Screening various ryegrass cultivars for salt stress tolerance

Mohammad Pessarakli, David M. Kopec

Research output: Contribution to journalArticlepeer-review

16 Scopus citations


Various ryegrass (Lolium perenne L.) cultivars [Covet, OSC129 (Covet II), Galileo, OSC127 (Galileo II), Michelangelo, Newton, Whitney and OSC126 (Whitney II)] were studied in a greenhouse to evaluate their growth responses in terms of shoot and root lengths, shoot (clippings) fresh and dry matter (DM) weights and grass general quality under salinity stress conditions. Grasses were grown hydroponically using Hoagland solution No.1. Treatments included control and sodium chloride (NaCl) at various EC levels (2, 4, 6, 8, 10, 12, 14 and 16 dSm-1). The 8 ryegrass cultivars were grown with 4 replications of each salinity treatment in a Randomized Complete Block (RCB) design trial. Shoot and root lengths and shoot (clippings) fresh and DM weights were determined weekly. After the fresh weight determination, shoots were oven-dried at 60°C and DM weights recorded. At the last harvest, roots were also harvested and fresh weights were determined, then oven-dried at 60°C and DM weights were recorded. Grass general quality was daily evaluated at each stress level (one week growth period at each stress level). The results show shoot and root lengths and shoot (clippings) fresh and DM weights of all the cultivars decreased linearly with increased salinity levels. However, at each salinity level, there were only some numerical differences found in the shoot (clippings) lengths or fresh and DM weights of the various cultivars. In contrast, for all the cultivars, under any level of salinity, the root length was more severely affected than the shoot length. There were significant differences in root lengths or fresh and DM weights of various cultivars at each level of salinity. Grass general quality followed the same pattern (decreased) as the shoot (clippings) lengths, fresh and DM weights. The canopy color of all the cultivars turned to lighter green at the higher levels (EC >6 dS/m) of salinity. Based on the results of this study, all the cultivars exhibited a high level of salinity tolerance.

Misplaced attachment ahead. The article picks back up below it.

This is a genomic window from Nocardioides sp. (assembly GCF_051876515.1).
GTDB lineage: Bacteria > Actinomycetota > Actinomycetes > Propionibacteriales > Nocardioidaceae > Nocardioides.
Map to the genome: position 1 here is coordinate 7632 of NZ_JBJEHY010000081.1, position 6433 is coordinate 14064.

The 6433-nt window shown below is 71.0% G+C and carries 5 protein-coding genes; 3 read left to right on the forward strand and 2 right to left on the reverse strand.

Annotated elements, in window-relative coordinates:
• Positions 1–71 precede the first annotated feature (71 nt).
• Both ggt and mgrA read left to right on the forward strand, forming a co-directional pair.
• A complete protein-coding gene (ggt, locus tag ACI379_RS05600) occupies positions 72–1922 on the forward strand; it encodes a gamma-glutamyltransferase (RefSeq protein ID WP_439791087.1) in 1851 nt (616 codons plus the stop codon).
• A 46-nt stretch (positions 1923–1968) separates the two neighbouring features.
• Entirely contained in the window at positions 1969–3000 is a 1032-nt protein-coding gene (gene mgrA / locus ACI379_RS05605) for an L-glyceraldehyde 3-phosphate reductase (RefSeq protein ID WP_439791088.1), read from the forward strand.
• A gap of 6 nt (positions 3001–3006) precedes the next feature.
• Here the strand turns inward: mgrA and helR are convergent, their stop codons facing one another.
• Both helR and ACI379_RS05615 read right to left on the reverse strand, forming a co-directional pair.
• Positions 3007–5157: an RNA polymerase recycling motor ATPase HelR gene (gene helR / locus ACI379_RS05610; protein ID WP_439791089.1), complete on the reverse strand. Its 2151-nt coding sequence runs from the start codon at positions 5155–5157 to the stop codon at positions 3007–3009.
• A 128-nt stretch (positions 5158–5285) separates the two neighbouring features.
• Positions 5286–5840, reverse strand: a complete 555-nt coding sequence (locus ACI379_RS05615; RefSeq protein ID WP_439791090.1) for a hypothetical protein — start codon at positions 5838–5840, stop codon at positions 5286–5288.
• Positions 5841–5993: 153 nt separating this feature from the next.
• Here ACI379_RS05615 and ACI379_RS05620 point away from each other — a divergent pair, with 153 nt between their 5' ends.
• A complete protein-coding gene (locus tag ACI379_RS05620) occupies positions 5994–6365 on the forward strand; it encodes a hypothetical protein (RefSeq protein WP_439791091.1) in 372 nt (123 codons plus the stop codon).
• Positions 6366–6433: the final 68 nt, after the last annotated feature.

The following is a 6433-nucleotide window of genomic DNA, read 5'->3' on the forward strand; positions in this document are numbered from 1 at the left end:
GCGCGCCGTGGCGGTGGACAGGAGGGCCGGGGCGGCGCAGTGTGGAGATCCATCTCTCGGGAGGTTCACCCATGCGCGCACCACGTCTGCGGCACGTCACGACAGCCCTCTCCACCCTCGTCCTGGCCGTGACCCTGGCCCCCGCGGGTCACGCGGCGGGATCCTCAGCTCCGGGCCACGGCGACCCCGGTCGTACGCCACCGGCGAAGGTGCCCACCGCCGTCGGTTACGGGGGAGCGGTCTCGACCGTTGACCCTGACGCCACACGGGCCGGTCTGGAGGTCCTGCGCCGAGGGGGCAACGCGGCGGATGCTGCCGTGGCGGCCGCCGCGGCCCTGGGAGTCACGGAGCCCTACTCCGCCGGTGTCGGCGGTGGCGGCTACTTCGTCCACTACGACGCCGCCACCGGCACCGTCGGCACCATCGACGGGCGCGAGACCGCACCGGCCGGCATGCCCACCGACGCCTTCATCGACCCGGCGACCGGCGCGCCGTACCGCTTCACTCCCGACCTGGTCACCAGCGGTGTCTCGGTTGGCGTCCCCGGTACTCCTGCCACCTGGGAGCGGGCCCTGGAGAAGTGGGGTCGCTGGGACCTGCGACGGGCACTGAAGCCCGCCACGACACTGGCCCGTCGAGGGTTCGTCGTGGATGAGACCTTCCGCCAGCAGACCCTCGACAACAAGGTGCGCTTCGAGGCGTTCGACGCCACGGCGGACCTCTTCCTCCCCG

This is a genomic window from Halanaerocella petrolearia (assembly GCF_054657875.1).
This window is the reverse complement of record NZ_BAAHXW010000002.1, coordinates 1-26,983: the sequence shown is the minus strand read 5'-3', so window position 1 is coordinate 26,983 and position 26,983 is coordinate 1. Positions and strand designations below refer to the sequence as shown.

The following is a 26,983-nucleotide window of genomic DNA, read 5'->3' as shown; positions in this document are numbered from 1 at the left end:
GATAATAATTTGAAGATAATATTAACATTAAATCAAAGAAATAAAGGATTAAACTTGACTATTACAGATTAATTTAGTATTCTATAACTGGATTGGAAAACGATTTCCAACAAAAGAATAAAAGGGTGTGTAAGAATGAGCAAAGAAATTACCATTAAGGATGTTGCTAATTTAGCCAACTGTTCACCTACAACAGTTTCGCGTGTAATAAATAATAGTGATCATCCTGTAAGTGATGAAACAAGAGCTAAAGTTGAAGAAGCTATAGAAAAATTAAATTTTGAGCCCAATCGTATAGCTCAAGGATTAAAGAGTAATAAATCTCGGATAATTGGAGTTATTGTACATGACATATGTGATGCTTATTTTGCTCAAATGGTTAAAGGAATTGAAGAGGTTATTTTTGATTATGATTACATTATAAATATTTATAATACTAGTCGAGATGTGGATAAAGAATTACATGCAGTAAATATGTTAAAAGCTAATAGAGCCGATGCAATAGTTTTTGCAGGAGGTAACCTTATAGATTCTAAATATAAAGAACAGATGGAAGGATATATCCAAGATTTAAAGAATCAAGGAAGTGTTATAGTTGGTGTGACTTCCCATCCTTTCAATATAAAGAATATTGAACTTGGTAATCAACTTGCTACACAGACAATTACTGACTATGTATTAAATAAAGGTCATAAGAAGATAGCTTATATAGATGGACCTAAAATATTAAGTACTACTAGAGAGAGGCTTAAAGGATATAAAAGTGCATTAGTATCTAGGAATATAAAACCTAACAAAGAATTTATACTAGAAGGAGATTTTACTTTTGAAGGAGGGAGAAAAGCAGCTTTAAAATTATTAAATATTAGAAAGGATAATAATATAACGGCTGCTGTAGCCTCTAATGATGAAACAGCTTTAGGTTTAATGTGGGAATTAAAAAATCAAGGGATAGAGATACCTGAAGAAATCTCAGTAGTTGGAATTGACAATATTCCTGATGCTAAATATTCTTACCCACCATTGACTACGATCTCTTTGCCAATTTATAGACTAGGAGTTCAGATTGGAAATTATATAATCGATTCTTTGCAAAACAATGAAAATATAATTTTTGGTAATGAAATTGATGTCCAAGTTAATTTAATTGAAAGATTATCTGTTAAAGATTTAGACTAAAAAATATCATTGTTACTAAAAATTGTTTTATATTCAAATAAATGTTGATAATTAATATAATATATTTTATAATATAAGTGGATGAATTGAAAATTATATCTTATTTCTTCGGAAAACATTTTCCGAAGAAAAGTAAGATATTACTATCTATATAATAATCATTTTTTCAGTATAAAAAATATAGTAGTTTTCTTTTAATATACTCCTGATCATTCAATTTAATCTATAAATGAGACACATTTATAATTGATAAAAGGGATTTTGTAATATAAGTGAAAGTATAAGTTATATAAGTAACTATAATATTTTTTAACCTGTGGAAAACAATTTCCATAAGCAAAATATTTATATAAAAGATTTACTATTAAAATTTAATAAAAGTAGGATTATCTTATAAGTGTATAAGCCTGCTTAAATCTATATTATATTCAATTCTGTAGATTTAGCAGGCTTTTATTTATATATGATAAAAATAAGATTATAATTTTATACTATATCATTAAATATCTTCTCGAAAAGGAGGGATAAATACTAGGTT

Original languageEnglish (US)
Pages (from-to)739-743
Number of pages5
JournalJournal of Food, Agriculture and Environment
Issue number3-4
StatePublished - 2009


  • Cultivars
  • Grass quality
  • Root
  • Ryegrass
  • Salinity
  • Shoot
  • Stress
  • Tolerance

ASJC Scopus subject areas

  • Food Science
  • Agricultural and Biological Sciences (miscellaneous)
  • Environmental Science(all)


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